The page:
IAEA protests "erroneous" U.S. report on Iran
By Mark Heinrich
09/14/06 - --VIENNA (Reuters) - U.N. inspectors have protested
to the U.S. government and a Congressional committee about a
report on Iran's nuclear work, calling parts of it "outrageous
according to a letter obtained by Reuters.
The letter recalled clashes between the IAEA and the Bush
administration before the 2003 Iraq war over findings cited by
Washington about Iraqi weapons of mass destruction that proved
false, and underlined continued tensions over Iran's dossier.
Sent to the head of the House of Representatives' Select
Committee on Intelligence by a senior aide to International
Atomic Energy Agency chief Mohamed ElBaradei, the letter said an
August 23 committee report contained serious distortions of IAEA
findings on Iran's activity.
The letter said the errors suggested Iran's nuclear fuel program
was much more advanced than a series of IAEA reports and
Washington's own intelligence assessments have determined.
It said the report falsely described Iran to have enriched
uranium at its pilot centrifuge plant to weapons-grade level in
April, whereas IAEA inspectors had made clear Iran had enriched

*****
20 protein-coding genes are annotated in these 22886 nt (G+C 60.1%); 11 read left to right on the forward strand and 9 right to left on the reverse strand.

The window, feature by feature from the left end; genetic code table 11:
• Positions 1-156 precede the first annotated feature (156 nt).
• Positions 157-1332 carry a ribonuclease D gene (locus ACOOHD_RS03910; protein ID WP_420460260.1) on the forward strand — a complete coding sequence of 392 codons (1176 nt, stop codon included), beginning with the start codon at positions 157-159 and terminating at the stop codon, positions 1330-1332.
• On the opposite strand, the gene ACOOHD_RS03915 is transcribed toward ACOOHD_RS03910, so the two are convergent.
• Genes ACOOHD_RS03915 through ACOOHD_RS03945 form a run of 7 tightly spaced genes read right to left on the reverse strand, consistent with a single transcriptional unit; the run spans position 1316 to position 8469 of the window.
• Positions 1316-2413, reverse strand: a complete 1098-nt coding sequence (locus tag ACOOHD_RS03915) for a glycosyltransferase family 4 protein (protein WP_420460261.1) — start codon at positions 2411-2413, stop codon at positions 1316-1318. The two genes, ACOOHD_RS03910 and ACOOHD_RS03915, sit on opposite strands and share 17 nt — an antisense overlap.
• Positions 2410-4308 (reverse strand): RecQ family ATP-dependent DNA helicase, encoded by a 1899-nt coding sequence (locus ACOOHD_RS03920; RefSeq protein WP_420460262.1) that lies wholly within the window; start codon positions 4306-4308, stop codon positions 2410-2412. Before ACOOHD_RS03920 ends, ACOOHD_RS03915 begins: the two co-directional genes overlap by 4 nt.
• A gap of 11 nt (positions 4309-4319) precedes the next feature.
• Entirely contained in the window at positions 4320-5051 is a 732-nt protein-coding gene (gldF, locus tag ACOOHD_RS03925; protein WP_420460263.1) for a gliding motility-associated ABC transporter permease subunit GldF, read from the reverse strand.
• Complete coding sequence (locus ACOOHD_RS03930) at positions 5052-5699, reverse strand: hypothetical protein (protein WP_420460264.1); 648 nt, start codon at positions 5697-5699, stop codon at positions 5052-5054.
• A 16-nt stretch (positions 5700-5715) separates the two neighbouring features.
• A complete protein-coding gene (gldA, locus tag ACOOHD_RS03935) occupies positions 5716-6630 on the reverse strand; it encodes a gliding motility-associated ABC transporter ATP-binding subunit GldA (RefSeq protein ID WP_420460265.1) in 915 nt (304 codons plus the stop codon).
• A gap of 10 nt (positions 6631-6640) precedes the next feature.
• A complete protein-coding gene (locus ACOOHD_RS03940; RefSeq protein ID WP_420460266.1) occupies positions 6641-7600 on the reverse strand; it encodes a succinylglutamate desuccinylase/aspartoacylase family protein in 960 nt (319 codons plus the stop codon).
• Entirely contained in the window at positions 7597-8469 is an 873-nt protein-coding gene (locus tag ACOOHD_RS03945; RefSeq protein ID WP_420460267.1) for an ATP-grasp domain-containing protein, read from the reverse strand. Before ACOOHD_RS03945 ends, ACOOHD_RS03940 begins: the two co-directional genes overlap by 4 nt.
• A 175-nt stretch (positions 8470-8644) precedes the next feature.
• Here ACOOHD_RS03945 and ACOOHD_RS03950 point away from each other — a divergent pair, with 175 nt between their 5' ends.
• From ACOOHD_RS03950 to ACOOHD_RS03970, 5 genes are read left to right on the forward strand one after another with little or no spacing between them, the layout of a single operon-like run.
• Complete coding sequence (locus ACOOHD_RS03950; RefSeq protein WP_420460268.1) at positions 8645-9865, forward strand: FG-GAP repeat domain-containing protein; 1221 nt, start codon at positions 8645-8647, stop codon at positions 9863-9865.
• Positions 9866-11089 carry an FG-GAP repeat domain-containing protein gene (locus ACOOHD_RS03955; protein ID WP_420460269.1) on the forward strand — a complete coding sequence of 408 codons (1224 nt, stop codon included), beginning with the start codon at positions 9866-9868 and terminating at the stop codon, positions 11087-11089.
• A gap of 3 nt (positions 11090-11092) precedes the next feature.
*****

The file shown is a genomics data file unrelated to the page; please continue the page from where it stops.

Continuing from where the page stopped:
only to a low level usable for nuclear power reactor fuel.
"Furthermore, the IAEA Secretariat takes strong exception to the
incorrect and misleading assertion" that the IAEA opted to
remove a senior safeguards inspector for supposedly concluding
the purpose of Iran's program was to build weapons, it said.
The letter said the congressional report contained "an
outrageous and dishonest suggestion" that the inspector was
dumped for having not adhered to an alleged IAEA policy barring
its "officials from telling the whole truth" about Iran.
Diplomats say the inspector remains IAEA Iran section head.
The IAEA has been inspecting Iran's nuclear program since 2003.
Although it has found no hard evidence that Iran is working on
atomic weapons, it has uncovered many previously concealed
activities linked to uranium enrichment, a process of purifying
fuel for nuclear power plants or weapons.
IAEA spokeswoman Melissa Fleming said: "We felt obliged to put
the record straight with regard to the facts on what we have
reported on Iran. It's a matter of the integrity of the IAEA."
Diplomats say Washington, spearheading efforts to isolate Iran
with sanctions over its nuclear work, has long perceived
ElBaradei to be "soft" on Tehran.
"This (committee report) is deja vu of the pre-Iraq war period
where the facts are being maligned and attempts are being made
to ruin the integrity of IAEA inspectors," said a Western
diplomat familiar with the agency and IAEA-U.S. relations.
© Reuters 2006. All rights reserved.
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